Trumpism and Antisemitism
The United States is witnessing a disturbing rise in antisemitic acts. In St. Louis, more than 100 tombstones were tipped over; similar hate crimes have taken place in Philadelphia and New York. Such attacks are also taking place in small towns. In Scottsburg, Indiana (a community with less than 10,000 residents), the gravestones of a Jewish couple were defaced with spray paint. To date, there have been reports of bomb threats against Jewish institutions in 33 states.
There has been a rise in hate crimes of all types since Donald Trump’s election. Four days after his electoral victory, an Episcopal Church in a small town in southern Indiana was vandalized with “Heil Trump.” Last weekend, in Orchard Park — a suburb of Buffalo, New York — residents and local police officers discovered spray-painted swastikas and vulgar graffiti on overpasses, a dozen vehicles and an elementary school playground. Ten Jewish community centers have recently been targeted with bomb threats. And the list goes on.
These latest acts constitute the escalation of the overt antisemitism that reappeared during the presidential campaign. What began with tweeting and Internet trolling is now manifesting itself in more brazen and threatening ways. Unless the underlying conditions are addressed, there is every reason to expect that these attacks will persist and become more violent.
The growing antisemitism in the United States has been fed by a social-political atmosphere that is conducive to it. White nationalist groups have been encouraged by the current administration’s willingness to lend an ear –and more — to those on the far Right.
President Trump does not have to be explicitly, or even implicitly, antisemitic in either words or deeds to create conditions in which antisemitic groups feel emboldened. By being ever ready to entertain conspiracy theories, by showing little regard for facts when they are not to his liking, by “remembering” the Holocaust without any mention of the destruction of European Jewry, by empowering figures such as Steve Bannon, and by lending credence to the agenda of the alt-right, the president has helped to make these waves of antisemitism and bigotry possible.
Over the past year, our public discourse has deteriorated; what was once political spin has been replaced by palpable and shameless lying. It is clear that Trumpism — with its contempt for inconvenient truths and glorification of authoritarian strongmen — is in part responsible for what is taking place. Racist ideology feeds off of illusions — beliefs that are held because they satisfy deep-seated wishes, without regard for evidence, justification or warrant. Trumpism has provided the soil in which such illusions are free to grow unhampered by a sense of moral responsibility.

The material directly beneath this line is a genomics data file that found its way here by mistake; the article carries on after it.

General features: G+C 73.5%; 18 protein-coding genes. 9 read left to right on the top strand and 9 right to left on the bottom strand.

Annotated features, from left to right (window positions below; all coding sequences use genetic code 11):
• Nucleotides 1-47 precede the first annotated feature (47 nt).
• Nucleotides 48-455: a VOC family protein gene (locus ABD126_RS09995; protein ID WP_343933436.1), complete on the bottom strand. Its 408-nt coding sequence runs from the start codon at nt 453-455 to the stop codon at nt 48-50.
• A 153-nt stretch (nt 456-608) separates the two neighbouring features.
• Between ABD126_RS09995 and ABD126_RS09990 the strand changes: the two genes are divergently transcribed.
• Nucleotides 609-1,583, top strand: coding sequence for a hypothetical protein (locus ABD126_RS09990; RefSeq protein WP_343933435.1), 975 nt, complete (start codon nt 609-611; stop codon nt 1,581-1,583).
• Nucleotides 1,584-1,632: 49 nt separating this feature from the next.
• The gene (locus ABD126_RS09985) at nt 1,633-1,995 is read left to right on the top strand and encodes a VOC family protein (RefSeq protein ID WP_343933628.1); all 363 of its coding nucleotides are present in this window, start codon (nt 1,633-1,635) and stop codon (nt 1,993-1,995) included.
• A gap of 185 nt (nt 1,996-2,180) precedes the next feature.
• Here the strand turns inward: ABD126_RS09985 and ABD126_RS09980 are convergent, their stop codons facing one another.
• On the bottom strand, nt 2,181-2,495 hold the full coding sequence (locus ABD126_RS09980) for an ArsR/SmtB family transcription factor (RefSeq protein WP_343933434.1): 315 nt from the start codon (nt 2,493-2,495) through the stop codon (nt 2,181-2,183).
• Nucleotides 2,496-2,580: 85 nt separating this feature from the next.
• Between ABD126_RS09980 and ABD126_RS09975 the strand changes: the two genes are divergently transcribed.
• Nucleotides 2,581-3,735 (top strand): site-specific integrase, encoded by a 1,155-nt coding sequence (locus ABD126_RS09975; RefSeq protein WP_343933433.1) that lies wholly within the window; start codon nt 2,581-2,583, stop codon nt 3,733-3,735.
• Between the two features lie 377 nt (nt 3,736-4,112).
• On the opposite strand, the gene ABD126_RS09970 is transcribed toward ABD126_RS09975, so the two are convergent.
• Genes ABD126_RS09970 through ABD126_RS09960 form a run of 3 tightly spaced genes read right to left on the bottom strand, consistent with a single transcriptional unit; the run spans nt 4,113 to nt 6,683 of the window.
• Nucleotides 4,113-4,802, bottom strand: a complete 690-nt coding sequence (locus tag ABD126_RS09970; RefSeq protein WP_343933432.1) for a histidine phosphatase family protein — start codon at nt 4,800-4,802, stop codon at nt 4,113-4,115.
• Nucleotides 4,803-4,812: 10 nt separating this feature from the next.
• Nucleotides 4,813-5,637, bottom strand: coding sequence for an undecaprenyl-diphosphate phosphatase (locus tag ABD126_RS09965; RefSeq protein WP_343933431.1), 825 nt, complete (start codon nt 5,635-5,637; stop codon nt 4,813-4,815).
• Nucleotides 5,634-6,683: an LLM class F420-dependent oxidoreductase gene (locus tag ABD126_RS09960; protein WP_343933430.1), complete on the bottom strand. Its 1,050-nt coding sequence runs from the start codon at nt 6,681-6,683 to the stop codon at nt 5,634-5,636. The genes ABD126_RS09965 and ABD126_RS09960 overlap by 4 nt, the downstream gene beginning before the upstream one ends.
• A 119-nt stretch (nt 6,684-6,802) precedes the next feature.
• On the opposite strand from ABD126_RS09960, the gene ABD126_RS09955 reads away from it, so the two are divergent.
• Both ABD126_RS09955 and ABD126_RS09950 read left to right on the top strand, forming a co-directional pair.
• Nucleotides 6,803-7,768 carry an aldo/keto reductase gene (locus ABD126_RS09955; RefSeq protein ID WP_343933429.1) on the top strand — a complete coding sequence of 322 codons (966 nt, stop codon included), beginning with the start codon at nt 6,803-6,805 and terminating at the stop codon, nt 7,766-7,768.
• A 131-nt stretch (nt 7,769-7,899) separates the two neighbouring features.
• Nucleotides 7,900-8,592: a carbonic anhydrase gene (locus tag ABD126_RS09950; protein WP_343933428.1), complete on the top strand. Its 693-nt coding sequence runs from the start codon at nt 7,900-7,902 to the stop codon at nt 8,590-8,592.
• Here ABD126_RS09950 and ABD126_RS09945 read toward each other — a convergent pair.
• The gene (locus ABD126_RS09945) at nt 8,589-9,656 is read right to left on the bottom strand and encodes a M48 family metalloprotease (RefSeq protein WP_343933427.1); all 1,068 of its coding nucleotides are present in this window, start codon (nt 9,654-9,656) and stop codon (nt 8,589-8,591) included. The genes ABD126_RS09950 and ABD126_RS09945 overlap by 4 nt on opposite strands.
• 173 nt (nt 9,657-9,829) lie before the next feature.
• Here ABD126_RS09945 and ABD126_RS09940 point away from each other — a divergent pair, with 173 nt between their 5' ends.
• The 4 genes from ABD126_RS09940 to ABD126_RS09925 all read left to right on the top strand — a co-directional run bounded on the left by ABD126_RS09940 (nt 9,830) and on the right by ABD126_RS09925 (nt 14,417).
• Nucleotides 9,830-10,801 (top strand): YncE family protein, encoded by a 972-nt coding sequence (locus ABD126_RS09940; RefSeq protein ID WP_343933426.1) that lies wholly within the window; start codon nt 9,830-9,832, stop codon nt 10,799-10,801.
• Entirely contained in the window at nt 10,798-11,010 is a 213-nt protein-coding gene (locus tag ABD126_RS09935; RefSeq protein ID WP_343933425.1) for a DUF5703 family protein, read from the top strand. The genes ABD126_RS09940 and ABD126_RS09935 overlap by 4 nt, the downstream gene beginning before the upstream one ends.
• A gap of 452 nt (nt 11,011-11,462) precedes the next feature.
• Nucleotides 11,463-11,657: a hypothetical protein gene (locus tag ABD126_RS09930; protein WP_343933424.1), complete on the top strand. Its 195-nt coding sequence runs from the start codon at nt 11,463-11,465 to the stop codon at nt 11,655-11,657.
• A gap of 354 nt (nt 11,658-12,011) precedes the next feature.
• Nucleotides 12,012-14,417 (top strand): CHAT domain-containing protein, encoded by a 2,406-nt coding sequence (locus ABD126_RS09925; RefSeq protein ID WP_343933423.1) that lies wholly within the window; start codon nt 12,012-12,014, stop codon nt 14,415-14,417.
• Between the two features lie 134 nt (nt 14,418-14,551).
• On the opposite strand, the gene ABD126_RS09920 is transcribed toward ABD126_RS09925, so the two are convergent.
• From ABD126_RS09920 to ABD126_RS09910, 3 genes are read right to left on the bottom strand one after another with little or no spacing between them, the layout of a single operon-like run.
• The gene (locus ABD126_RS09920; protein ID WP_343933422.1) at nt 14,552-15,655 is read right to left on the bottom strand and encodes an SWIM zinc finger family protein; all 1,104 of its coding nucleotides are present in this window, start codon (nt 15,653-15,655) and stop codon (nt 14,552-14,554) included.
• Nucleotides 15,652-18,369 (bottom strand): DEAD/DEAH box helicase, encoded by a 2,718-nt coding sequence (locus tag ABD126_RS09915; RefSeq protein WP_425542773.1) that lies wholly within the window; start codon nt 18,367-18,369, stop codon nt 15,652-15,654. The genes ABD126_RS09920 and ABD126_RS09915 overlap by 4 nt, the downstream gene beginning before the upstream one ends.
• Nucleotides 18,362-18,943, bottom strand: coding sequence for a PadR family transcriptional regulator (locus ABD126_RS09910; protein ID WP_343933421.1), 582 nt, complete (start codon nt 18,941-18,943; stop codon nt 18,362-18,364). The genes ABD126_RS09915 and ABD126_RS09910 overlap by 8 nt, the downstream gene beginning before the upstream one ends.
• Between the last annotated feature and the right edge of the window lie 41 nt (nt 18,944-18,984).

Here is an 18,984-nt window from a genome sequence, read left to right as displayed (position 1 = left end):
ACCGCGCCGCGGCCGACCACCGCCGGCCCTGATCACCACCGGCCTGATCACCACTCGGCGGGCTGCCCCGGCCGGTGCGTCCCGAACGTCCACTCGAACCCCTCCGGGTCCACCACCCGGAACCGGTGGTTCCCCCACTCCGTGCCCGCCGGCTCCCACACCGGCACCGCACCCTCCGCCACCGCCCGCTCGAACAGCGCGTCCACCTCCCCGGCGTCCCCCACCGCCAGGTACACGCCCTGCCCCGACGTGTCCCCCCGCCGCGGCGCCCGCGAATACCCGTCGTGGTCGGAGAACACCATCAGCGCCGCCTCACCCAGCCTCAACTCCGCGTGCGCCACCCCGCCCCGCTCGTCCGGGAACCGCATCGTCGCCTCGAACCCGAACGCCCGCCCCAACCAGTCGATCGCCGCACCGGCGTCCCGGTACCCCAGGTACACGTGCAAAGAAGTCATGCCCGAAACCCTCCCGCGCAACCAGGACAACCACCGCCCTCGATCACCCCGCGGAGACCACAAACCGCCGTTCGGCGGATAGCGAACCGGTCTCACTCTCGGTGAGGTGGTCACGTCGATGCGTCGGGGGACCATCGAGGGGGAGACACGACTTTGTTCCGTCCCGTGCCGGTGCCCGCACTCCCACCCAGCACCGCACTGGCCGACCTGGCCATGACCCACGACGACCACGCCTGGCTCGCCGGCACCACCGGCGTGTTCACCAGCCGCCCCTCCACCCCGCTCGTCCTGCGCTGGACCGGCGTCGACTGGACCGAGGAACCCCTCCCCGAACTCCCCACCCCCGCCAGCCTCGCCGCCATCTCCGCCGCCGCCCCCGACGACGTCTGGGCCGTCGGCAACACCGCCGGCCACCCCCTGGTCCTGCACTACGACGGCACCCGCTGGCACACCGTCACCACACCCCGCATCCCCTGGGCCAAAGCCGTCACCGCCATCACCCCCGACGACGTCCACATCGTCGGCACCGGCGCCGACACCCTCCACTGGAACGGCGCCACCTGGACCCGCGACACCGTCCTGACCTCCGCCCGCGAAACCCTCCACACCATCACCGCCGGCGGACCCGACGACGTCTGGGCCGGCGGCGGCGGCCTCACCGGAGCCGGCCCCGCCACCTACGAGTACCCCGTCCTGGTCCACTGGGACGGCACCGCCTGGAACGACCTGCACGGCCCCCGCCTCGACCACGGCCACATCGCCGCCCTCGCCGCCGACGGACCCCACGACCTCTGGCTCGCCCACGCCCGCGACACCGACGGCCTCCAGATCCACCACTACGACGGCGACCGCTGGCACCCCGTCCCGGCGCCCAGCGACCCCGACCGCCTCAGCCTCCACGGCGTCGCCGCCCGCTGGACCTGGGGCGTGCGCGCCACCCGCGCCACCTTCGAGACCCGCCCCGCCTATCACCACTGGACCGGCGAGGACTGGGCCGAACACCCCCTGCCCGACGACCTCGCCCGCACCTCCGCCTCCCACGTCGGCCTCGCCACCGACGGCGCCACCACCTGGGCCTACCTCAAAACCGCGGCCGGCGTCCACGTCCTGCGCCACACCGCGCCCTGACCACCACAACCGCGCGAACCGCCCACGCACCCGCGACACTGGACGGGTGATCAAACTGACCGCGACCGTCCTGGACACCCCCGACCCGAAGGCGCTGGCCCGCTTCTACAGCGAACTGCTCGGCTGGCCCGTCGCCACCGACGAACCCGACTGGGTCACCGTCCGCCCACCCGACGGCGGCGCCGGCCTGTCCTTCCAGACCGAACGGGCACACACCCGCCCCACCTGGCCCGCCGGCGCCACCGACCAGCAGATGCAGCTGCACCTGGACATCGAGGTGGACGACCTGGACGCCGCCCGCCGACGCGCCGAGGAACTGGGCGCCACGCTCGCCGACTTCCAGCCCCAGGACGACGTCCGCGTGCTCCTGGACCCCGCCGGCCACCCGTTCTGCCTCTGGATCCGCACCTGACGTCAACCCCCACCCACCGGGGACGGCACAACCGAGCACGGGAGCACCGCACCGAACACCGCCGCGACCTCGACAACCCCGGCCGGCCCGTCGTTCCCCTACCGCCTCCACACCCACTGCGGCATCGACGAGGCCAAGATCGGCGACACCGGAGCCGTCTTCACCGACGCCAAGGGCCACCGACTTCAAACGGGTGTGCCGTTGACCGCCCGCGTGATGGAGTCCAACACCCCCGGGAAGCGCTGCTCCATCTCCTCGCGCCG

The current rise of antisemitism was able to take root more easily when common manners and basic decency were shoved aside during an increasingly ugly election. Courtesy and manners are essential to ethical life (in the Hegelian sense). The loss of the simple decency that we generally take for granted has wide ramifications, and ultimately it creates a social environment where inhibitions against overtly racist acts are weakened, and hate crimes are more likely to occur.
Trump has shown himself ready to make brazen accusations without citing any evidentiary support; he has shown contempt for the rule of law and the freedom of the press. Trumpism insists that we cannot be held morally responsible for the claims we make, and the statements we endorse.
To stem the rise of antisemitism, we must restore the integrity of our public discourse and our commitment to intellectual honesty and self-scrutiny. Antisemitism has been allowed to grow because we, as a country, have created an environment that is conducive to race-minded reactionaries. Our country has grown meaner and more cynical. In the span of only a decade, comments that would have been inconceivable to say in public are now becoming increasingly commonplace.
We cannot underestimate the importance of trust. As the philosopher Jay Bernstein observed, “…[T]rust relations provide the ethical substance of everyday living. … Trust relations are relations of mutual recognition in which we acknowledge our mutual standing and vulnerability with respect to one another.” Trust is the “invisible substance of our moral lives” — we only notice it when it has been shattered.
The recent antisemitic and racist acts are attacks precisely on that trust.
Restoring social trust is a long and difficult process. In this case, it will involve, among other things, undoing the moral and epistemic harm caused by Trumpism. And Trump himself must begin this undertaking.